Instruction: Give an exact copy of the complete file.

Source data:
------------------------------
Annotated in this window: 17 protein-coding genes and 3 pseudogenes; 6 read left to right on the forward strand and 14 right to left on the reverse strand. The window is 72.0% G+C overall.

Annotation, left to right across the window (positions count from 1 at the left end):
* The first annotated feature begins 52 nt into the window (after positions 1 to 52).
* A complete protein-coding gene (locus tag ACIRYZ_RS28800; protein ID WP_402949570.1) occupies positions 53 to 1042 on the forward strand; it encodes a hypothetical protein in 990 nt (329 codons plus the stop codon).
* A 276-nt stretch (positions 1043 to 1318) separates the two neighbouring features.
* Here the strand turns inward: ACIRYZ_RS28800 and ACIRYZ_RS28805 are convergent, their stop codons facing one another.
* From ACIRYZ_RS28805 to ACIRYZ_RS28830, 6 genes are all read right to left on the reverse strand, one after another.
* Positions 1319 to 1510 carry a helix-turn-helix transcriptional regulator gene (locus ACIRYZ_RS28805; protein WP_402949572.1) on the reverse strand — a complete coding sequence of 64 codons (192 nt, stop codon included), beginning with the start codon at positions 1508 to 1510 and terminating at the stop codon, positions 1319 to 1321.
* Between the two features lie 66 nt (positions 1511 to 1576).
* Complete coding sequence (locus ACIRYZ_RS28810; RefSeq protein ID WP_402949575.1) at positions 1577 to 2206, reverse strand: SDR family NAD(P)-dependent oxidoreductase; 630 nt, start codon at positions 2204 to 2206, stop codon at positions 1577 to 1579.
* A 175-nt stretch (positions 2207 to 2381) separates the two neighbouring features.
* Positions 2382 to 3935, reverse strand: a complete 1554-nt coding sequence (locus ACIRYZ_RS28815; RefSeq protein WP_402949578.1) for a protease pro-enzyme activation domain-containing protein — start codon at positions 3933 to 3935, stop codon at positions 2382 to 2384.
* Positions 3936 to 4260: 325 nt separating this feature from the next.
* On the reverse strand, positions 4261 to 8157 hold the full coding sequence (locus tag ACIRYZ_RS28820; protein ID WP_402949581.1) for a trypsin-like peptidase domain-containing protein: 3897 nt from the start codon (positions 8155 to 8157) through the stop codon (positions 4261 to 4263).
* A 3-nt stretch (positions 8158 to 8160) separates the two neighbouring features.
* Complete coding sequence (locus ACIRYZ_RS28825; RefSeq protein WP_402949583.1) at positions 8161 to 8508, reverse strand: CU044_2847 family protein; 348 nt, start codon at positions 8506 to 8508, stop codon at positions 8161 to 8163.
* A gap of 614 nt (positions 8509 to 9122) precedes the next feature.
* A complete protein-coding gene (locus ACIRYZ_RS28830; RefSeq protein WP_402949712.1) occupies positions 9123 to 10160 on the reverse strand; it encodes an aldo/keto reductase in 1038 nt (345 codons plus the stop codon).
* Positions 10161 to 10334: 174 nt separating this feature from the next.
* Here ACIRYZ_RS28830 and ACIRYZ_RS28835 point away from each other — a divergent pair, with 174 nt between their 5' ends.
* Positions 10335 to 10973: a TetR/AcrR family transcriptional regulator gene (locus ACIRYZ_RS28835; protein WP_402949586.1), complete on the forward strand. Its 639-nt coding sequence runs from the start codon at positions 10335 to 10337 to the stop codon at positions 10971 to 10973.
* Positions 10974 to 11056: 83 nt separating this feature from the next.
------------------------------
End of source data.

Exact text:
Annotated in this window: 17 protein-coding genes and 3 pseudogenes; 6 read left to right on the forward strand and 14 right to left on the reverse strand. The window is 72.0% G+C overall.

Annotation, left to right across the window (positions count from 1 at the left end):
* The first annotated feature begins 52 nt into the window (after positions 1 to 52).
* A complete protein-coding gene (locus tag ACIRYZ_RS28800; protein ID WP_402949570.1) occupies positions 53 to 1042 on the forward strand; it encodes a hypothetical protein in 990 nt (329 codons plus the stop codon).
* A 276-nt stretch (positions 1043 to 1318) separates the two neighbouring features.
* Here the strand turns inward: ACIRYZ_RS28800 and ACIRYZ_RS28805 are convergent, their stop codons facing one another.
* From ACIRYZ_RS28805 to ACIRYZ_RS28830, 6 genes are all read right to left on the reverse strand, one after another.
* Positions 1319 to 1510 carry a helix-turn-helix transcriptional regulator gene (locus ACIRYZ_RS28805; protein WP_402949572.1) on the reverse strand — a complete coding sequence of 64 codons (192 nt, stop codon included), beginning with the start codon at positions 1508 to 1510 and terminating at the stop codon, positions 1319 to 1321.
* Between the two features lie 66 nt (positions 1511 to 1576).
* Complete coding sequence (locus ACIRYZ_RS28810; RefSeq protein ID WP_402949575.1) at positions 1577 to 2206, reverse strand: SDR family NAD(P)-dependent oxidoreductase; 630 nt, start codon at positions 2204 to 2206, stop codon at positions 1577 to 1579.
* A 175-nt stretch (positions 2207 to 2381) separates the two neighbouring features.
* Positions 2382 to 3935, reverse strand: a complete 1554-nt coding sequence (locus ACIRYZ_RS28815; RefSeq protein WP_402949578.1) for a protease pro-enzyme activation domain-containing protein — start codon at positions 3933 to 3935, stop codon at positions 2382 to 2384.
* Positions 3936 to 4260: 325 nt separating this feature from the next.
* On the reverse strand, positions 4261 to 8157 hold the full coding sequence (locus tag ACIRYZ_RS28820; protein ID WP_402949581.1) for a trypsin-like peptidase domain-containing protein: 3897 nt from the start codon (positions 8155 to 8157) through the stop codon (positions 4261 to 4263).
* A 3-nt stretch (positions 8158 to 8160) separates the two neighbouring features.
* Complete coding sequence (locus ACIRYZ_RS28825; RefSeq protein WP_402949583.1) at positions 8161 to 8508, reverse strand: CU044_2847 family protein; 348 nt, start codon at positions 8506 to 8508, stop codon at positions 8161 to 8163.
* A gap of 614 nt (positions 8509 to 9122) precedes the next feature.
* A complete protein-coding gene (locus ACIRYZ_RS28830; RefSeq protein WP_402949712.1) occupies positions 9123 to 10160 on the reverse strand; it encodes an aldo/keto reductase in 1038 nt (345 codons plus the stop codon).
* Positions 10161 to 10334: 174 nt separating this feature from the next.
* Here ACIRYZ_RS28830 and ACIRYZ_RS28835 point away from each other — a divergent pair, with 174 nt between their 5' ends.
* Positions 10335 to 10973: a TetR/AcrR family transcriptional regulator gene (locus ACIRYZ_RS28835; protein WP_402949586.1), complete on the forward strand. Its 639-nt coding sequence runs from the start codon at positions 10335 to 10337 to the stop codon at positions 10971 to 10973.
* Positions 10974 to 11056: 83 nt separating this feature from the next.